Former Owner of Defunct Chicago Rush Arena Football Team Arrested on Federal Bankruptcy and Wire Fraud Charges
CHICAGO—The former owner of the defunct Chicago Rush Arena Football League team was arrested today on federal fraud charges for allegedly concealing certain business interests and assets from creditors and overstating his net worth in connection with his purchase and operation of the indoor football team in 2013. DAVID STARAL, JR., was charged with one count each of bankruptcy fraud and wire fraud in a criminal complaint that was filed Friday in U.S. District Court and unsealed this morning following his arrest at his residence in Kenosha, Wis.
Staral, 35, formerly of Chicago, is scheduled to appear at 11:30 a.m. today before U.S. Magistrate Judge Geraldine Soat Brown in Federal Court.
The bankruptcy fraud count alleges that Staral schemed to discharge more than $900,000 in unsecured debt, while concealing from his creditors and the bankruptcy trustee additional businesses he was involved with, income he had received before filing for bankruptcy, and at least two personal bank accounts that he had when he filed a voluntary bankruptcy petition on Jan. 7, 2013. Staral allegedly failed to disclose in his bankruptcy filings his interest in an investment company called Star Julin Equity Partners and testified falsely under oath in a bankruptcy proceeding that he was unemployed and had no occupation after he had just purchased, and was serving as the manager of, the Chicago Rush.
Staral allegedly fraudulently purchased the Chicago Rush when, during purchase negotiations in February 2013, he falsely represented to the Arena Football League’s commissioner that he had a personal net worth of more than $5 million. In fact, Staral had filed for bankruptcy the month before and claimed to have a negative net worth. The purpose of Staral’s scheme was to enable him to purchase the Chicago Rush and benefit financially from ownership, while concealing that he did not have the financial ability to purchase and operate the team, according to an FBI affidavit.
Staral knew the requirements imposed upon him when filing for bankruptcy because he had previously filed a Chapter 7 bankruptcy petition in June 2002, resulting in the Bankruptcy Court discharging approximately $280,000 in debts and providing him with a fresh start, the affidavit states.
In 2012, Staral defrauded two individual investors in separate swindles, the complaint alleges as background. In February 2012, Staral obtained $39,000 from Individual A to use in opening two bars/restaurants in the Chicago area and never made the interest payments he promised or returned the principal, and instead used the money for his own benefit. In September 2012, Staral obtained $50,000 from Individual B and, instead of investing and trading the funds as he promised, Staral used the money to pay down a car loan, to generate cash for himself, and to pay personal expenses, among other things.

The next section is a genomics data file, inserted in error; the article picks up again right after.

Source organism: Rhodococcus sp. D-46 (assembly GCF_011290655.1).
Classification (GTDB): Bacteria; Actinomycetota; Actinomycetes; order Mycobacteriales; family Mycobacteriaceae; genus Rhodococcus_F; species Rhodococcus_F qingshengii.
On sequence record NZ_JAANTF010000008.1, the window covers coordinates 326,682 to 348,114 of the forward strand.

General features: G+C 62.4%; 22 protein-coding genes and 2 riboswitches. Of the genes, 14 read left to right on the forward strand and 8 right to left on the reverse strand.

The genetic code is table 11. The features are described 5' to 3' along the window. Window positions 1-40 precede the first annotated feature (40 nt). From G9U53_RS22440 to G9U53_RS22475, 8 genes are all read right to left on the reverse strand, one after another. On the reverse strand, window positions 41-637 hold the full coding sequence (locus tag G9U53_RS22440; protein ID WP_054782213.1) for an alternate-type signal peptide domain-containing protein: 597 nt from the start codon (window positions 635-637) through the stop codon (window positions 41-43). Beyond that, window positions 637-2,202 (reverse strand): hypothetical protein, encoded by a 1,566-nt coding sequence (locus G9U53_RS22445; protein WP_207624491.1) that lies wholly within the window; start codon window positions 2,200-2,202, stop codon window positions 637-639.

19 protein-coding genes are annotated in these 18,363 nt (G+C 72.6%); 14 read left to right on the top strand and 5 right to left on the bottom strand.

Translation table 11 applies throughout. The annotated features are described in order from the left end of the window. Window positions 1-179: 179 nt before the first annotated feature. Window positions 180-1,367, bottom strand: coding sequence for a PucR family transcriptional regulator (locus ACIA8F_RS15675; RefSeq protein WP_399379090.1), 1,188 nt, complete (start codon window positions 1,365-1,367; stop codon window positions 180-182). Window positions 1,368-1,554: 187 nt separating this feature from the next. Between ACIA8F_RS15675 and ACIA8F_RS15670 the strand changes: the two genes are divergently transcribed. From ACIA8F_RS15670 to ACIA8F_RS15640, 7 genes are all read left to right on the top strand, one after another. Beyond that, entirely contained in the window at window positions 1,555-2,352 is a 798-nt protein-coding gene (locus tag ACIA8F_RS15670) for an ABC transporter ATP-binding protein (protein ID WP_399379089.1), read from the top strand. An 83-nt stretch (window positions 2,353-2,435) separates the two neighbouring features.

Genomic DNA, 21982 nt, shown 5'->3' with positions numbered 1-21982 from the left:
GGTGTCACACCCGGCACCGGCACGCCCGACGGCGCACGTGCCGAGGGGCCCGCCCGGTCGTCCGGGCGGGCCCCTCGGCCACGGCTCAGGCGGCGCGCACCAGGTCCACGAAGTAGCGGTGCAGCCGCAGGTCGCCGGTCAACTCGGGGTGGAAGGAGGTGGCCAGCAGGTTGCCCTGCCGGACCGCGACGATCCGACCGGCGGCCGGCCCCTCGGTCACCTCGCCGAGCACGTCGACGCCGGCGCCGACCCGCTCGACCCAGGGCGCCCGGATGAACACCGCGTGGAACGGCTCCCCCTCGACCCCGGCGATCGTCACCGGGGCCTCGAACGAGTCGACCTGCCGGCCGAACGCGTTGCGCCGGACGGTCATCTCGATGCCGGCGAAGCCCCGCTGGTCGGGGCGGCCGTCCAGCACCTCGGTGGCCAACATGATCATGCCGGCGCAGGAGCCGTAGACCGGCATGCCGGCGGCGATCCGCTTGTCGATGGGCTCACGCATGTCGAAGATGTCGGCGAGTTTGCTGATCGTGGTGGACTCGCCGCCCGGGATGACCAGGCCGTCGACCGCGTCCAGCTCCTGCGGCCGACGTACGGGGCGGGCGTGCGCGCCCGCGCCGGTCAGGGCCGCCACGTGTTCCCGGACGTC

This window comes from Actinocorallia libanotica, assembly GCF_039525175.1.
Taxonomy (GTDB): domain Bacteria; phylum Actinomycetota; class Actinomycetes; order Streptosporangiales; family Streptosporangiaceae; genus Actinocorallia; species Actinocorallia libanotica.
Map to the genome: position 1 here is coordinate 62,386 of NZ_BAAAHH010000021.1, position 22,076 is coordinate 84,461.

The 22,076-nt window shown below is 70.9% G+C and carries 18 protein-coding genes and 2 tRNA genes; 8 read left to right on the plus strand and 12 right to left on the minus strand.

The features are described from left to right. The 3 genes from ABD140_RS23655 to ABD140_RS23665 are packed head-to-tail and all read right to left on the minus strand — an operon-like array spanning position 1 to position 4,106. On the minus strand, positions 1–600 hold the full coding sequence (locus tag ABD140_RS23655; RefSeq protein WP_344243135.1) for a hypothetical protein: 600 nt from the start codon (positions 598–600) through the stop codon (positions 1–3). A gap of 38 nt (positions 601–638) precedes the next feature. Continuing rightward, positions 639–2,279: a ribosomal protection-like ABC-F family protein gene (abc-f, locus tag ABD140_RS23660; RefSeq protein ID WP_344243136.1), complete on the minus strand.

When Staral filed for bankruptcy in January 2013, he listed assets totaling $477,901, which were highly encumbered, and liabilities totaling more than $1.35 million, consisting primarily of mortgage and credit card debt and legal judgments against him. (In re David Staral, 13 B 585).
Staral’s bankruptcy filings allegedly concealed two bank accounts, as well as the fact that he had received $50,000 from Individual B and he did not list Individual A as a creditor. He also allegedly concealed his interest in Star Julin Equity Partners, an investment company he formed with Individual A just two months before the bankruptcy filing, Eventmark LLC, the bar/restaurant investment entity he managed, and his prior interest in FoodFunds, Inc. The alleged concealment and false statements prevented the bankruptcy trustee from properly administering Staral’s bankruptcy estate and prevented the trustee and creditors from conducting a proper inquiry into Staral’s assets and ability to pay creditors, the affidavit states.
In negotiations to purchase the Chicago Rush through Star Rush Football LLC, Staral allegedly claimed a personal net worth in excess of $5 million and did not disclose that he had filed for bankruptcy one month earlier, among other things. The commissioner of the Arena Football League told agents that the league would not have agreed to sell the team to Staral had it known about Staral’s alleged misrepresentations.
The charges further allege that Staral deposited approximately $5,000 from the sale of Chicago Rush tickets into his personal bank account and used some of the proceeds to cover personal expenses, including grocery and pharmacy payments, gas stations, and his car loan.
At a Bankruptcy Court creditors’ meeting on March 1, 2013, Staral allegedly made false statements under oath when he was questioned about his bankruptcy filings, knowing that he had concealed certain assets, failed to disclose certain debts, and failed to disclose his purchase of the Chicago Rush, among other things.
The arrest and charges were announced by Zachary T. Fardon, United States Attorney for the Northern District of Illinois, and Robert J. Holley, Special Agent-in-Charge of the Chicago Office of the Federal Bureau of Investigation. The U.S. Trustee Program’s Chicago office assisted in the investigation.
Bankruptcy fraud carries a maximum of five years in prison and wire fraud carries a maximum of 20 years in prison, and each counts carries a maximum $250,000 fine. If convicted, the Court must impose a reasonable sentence under federal statutes and the advisory United States Sentencing Guidelines.
The government is being represented by Assistant United States Attorney Matthew F. Madden.
A complaint contains only charges and is not evidence of guilt. The defendant is presumed innocent and is entitled to a fair trial at which the government has the burden of proving guilt beyond a reasonable doubt.